Regional Voices in Global Governance: Changing the G-8? (Part III)
What does the future hold for the G-8 and its membership?
- A consensus does not exist among the "old powers" and the "new powers" on who to include in a broader global governance forum to replace the G-8.
- At the 2007 Summit, emerging market countries were not accorded the status of full "members," which led to the media spin that they were just being invited to join in the coffee breaks.
- Despite the wounds the United States has administered to itself over the past eight years or more, no other country has a better claim to be the world's leader.
The G-20 Summit in Washington in November 2008 clearly represented a breakthrough in global governance, prompted by a global crisis as has so often been the case.
The Europeans — especially President Nicolas Sarkozy and Prime Minister Gordon Brown — deserve the credit for convening a global summit to focus on the crisis rather than a G-8 Summit.
The decision to start with the G-20 FM/CBG in designing the Washington Summit at least reflects the U.S. government's grudging acceptance of the broad international consensus that the G-8 Summit process has outlived its usefulness. The relatively quick and easy agreement to follow up with a similarly designed London Summit in April 2009 underscores the shift away from the G-8.
The G-8 Summit process was already morphing to include more "new powers." In particular, at the 2007 Summit in Heiligendamm, Germany, the participation of five leading emerging market countries (Brazil, China, India, Mexico, and South Africa) was semi-formalized.
In other words, it was understood that these five countries would be invited to future G-8 Summits. However, they were not accorded the status of full "members," which led to the media spin that they were just being invited to join in the coffee breaks.
Despite the move toward a G-20 forum at the Washington and London Summits, the G-8 Summit process is still alive for several reasons.
The simplest reason is that Italy has been preparing for years to host the 2009 Summit (in July, on La Maddalena, a small island north of Sardinia). It would be a gross affront to Italy to "pull the plug" on this summit.
A second reason for not abandoning the G-8 Summit now is that a consensus does not exist among the "old powers" and the "new powers" on who to include in a broader global governance forum to replace the G-8.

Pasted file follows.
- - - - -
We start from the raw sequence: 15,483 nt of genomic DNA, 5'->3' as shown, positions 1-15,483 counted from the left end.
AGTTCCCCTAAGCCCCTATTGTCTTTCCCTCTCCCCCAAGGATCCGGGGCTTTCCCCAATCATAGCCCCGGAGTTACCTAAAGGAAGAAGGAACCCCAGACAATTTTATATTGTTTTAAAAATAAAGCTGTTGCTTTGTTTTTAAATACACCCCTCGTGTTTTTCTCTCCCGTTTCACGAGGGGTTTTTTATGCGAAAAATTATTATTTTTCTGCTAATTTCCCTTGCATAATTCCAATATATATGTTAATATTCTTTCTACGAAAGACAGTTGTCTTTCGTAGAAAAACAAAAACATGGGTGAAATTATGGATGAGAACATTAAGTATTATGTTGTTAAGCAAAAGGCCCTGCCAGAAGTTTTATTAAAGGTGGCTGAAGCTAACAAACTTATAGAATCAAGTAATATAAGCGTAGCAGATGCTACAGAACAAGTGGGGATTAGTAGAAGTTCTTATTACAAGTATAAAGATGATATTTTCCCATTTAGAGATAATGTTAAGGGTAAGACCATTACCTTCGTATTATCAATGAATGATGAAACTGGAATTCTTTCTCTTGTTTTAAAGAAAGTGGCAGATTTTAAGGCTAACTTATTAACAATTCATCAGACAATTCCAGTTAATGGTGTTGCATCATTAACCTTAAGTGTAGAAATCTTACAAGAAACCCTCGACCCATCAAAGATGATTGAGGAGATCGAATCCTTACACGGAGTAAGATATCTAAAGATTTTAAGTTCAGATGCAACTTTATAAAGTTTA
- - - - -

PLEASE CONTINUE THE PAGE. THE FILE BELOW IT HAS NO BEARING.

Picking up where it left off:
While there are passionate advocates of the "simple" solution of adopting the G-20 FM/CBG geometry, strong arguments in favor of different — and generally smaller — configurations have been advanced in recent years.
The issue is coming to a head, and the position of the United States will be critical. Despite the wounds it has administered to itself over the past eight years or more, no other country has a better claim to be the world's leader.
Moreover, the election of President Barack Obama has captured the world's attention and given him immense personal influence in the international arena.
Italy has an unenviable task. Its narrow national interests strongly favor preserving the primacy of the G-8 Summit.
It clearly understands, however, that the success of the July Summit depends in large part on having the "new powers" participate meaningfully — even if not accorded the formal status of full members.
Italy has also seen how difficult it is to hold the line against pressures to add participants.
To the surprise of many outside experts, it turned out that participation in the Washington Summit was not limited to the members of the G-20 FM/CBG process. The leaders of Spain, Netherlands, and the Czech Republic managed to shoehorn themselves into the meeting.
No official announcement has been made about whether the leaders of these three countries will be at the Summit on La Maddalena or not, but it would be remarkable if Italy musters the courage to exclude them.
For a while, question marks also existed over the participation of the six countries that are members of the G-20 FM/CBG forum but are not in the five-country Heiligendamm group: Argentina, Indonesia, South Korea, Turkey, Saudi Arabia, and Australia. At the beginning of March, however, Prime Minister Berlusconi announced that “we will have the G-20 as well on the third day”.
Just the month before, in elaborating on Italy’s concept of “variable geometry”, Prime Minister Berlusconi added Egypt to the list of Summit participants “to represent the Arab, Muslim and African world”.
In short, the G-8 Summit in July will involve even more global leaders than the November 2008 Summit in Washington and the April 2009 Summit in London.
End of story? Will the G-8 Summit have morphed into the G-20 Summit? Maybe and maybe not.
We need to look over the horizon to the future meetings that are penciled into the calendars of the G-8 Summit and the G-20 FM/CBG forum.
The United Kingdom is hosting the London Summit in April because it is the chair of the G-20 FM/CBG forum for 2009 according to the pre-arranged rotation. The past rhythm for this forum has been for the Ministers and Governors to meet once a year in November.
Surely, the United Kingdom will not want to give up its turn to host the G-20 this coming fall. Nor is it likely to let the level of participation revert to finance ministers and central bank governors.
Even if the world economy is firmly on the road to recovery by then, Prime Minister Brown will want to seize the opportunity to make progress on other pressing global issues such as climate change.
Depending on the agenda, however, participation in the fall 2009 G-20 Summit might be adjusted a bit. Why? Because by the summer, the United States may have concluded that a somewhat different geometry is better, especially one in which Europe is not so over-represented.
And the United States is likely to work in partnership with the United Kingdom to begin moving toward a better-balanced forum.